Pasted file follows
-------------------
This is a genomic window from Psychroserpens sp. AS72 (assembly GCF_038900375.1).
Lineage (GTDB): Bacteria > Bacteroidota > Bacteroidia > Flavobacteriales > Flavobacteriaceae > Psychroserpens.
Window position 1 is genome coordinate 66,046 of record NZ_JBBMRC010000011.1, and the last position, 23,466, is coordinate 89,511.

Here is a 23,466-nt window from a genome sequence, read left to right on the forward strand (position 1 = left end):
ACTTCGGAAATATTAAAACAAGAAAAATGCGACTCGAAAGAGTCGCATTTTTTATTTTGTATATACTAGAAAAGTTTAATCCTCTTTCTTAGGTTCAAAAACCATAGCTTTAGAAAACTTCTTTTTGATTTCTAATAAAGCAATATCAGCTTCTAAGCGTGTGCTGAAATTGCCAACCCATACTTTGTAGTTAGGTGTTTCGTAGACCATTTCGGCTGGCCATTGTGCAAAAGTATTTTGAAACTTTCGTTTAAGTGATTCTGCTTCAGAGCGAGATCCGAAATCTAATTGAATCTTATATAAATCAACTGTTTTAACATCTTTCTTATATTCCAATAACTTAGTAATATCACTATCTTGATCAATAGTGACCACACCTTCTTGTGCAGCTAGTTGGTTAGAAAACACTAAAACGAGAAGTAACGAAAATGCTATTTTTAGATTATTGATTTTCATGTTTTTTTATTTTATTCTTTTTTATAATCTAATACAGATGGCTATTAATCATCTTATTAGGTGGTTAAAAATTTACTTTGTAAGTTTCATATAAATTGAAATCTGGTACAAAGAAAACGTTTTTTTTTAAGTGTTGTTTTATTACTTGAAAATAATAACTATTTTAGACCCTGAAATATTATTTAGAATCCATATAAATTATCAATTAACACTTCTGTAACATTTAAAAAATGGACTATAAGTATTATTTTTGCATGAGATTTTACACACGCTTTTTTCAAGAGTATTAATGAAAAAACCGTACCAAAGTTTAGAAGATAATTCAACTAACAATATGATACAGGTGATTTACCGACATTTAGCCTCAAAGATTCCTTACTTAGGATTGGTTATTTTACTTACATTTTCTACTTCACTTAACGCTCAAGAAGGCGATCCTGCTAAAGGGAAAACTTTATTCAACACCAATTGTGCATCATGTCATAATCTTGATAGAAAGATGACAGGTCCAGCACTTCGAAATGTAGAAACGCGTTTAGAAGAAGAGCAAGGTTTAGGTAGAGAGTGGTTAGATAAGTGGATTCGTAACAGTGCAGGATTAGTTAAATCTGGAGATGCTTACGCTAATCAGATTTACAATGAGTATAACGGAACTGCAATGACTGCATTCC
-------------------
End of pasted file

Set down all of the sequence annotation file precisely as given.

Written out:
This is a genomic window from Psychroserpens sp. AS72 (assembly GCF_038900375.1).
Lineage (GTDB): Bacteria > Bacteroidota > Bacteroidia > Flavobacteriales > Flavobacteriaceae > Psychroserpens.
Window position 1 is genome coordinate 66,046 of record NZ_JBBMRC010000011.1, and the last position, 23,466, is coordinate 89,511.

Here is a 23,466-nt window from a genome sequence, read left to right on the forward strand (position 1 = left end):
ACTTCGGAAATATTAAAACAAGAAAAATGCGACTCGAAAGAGTCGCATTTTTTATTTTGTATATACTAGAAAAGTTTAATCCTCTTTCTTAGGTTCAAAAACCATAGCTTTAGAAAACTTCTTTTTGATTTCTAATAAAGCAATATCAGCTTCTAAGCGTGTGCTGAAATTGCCAACCCATACTTTGTAGTTAGGTGTTTCGTAGACCATTTCGGCTGGCCATTGTGCAAAAGTATTTTGAAACTTTCGTTTAAGTGATTCTGCTTCAGAGCGAGATCCGAAATCTAATTGAATCTTATATAAATCAACTGTTTTAACATCTTTCTTATATTCCAATAACTTAGTAATATCACTATCTTGATCAATAGTGACCACACCTTCTTGTGCAGCTAGTTGGTTAGAAAACACTAAAACGAGAAGTAACGAAAATGCTATTTTTAGATTATTGATTTTCATGTTTTTTTATTTTATTCTTTTTTATAATCTAATACAGATGGCTATTAATCATCTTATTAGGTGGTTAAAAATTTACTTTGTAAGTTTCATATAAATTGAAATCTGGTACAAAGAAAACGTTTTTTTTTAAGTGTTGTTTTATTACTTGAAAATAATAACTATTTTAGACCCTGAAATATTATTTAGAATCCATATAAATTATCAATTAACACTTCTGTAACATTTAAAAAATGGACTATAAGTATTATTTTTGCATGAGATTTTACACACGCTTTTTTCAAGAGTATTAATGAAAAAACCGTACCAAAGTTTAGAAGATAATTCAACTAACAATATGATACAGGTGATTTACCGACATTTAGCCTCAAAGATTCCTTACTTAGGATTGGTTATTTTACTTACATTTTCTACTTCACTTAACGCTCAAGAAGGCGATCCTGCTAAAGGGAAAACTTTATTCAACACCAATTGTGCATCATGTCATAATCTTGATAGAAAGATGACAGGTCCAGCACTTCGAAATGTAGAAACGCGTTTAGAAGAAGAGCAAGGTTTAGGTAGAGAGTGGTTAGATAAGTGGATTCGTAACAGTGCAGGATTAGTTAAATCTGGAGATGCTTACGCTAATCAGATTTACAATGAGTATAACGGAACTGCAATGACTGCATTCC